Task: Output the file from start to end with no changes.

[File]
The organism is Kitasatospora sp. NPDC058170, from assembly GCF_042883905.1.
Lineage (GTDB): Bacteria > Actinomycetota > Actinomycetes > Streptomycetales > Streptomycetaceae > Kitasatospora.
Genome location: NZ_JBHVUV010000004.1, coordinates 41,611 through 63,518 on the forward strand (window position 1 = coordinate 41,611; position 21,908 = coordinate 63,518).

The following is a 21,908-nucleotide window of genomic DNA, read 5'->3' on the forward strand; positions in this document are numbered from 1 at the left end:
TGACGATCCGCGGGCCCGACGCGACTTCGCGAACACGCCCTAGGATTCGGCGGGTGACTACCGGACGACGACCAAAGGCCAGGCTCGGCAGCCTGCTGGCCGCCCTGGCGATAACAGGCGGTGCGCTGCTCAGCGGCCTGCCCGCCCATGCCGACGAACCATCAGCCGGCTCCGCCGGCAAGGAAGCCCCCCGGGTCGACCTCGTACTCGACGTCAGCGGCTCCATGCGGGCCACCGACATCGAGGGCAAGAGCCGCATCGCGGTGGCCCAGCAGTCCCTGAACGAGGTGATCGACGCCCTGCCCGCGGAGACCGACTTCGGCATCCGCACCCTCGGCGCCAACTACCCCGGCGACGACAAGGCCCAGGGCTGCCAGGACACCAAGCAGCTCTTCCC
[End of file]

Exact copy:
The organism is Kitasatospora sp. NPDC058170, from assembly GCF_042883905.1.
Lineage (GTDB): Bacteria > Actinomycetota > Actinomycetes > Streptomycetales > Streptomycetaceae > Kitasatospora.
Genome location: NZ_JBHVUV010000004.1, coordinates 41,611 through 63,518 on the forward strand (window position 1 = coordinate 41,611; position 21,908 = coordinate 63,518).

The following is a 21,908-nucleotide window of genomic DNA, read 5'->3' on the forward strand; positions in this document are numbered from 1 at the left end:
TGACGATCCGCGGGCCCGACGCGACTTCGCGAACACGCCCTAGGATTCGGCGGGTGACTACCGGACGACGACCAAAGGCCAGGCTCGGCAGCCTGCTGGCCGCCCTGGCGATAACAGGCGGTGCGCTGCTCAGCGGCCTGCCCGCCCATGCCGACGAACCATCAGCCGGCTCCGCCGGCAAGGAAGCCCCCCGGGTCGACCTCGTACTCGACGTCAGCGGCTCCATGCGGGCCACCGACATCGAGGGCAAGAGCCGCATCGCGGTGGCCCAGCAGTCCCTGAACGAGGTGATCGACGCCCTGCCCGCGGAGACCGACTTCGGCATCCGCACCCTCGGCGCCAACTACCCCGGCGACGACAAGGCCCAGGGCTGCCAGGACACCAAGCAGCTCTTCCC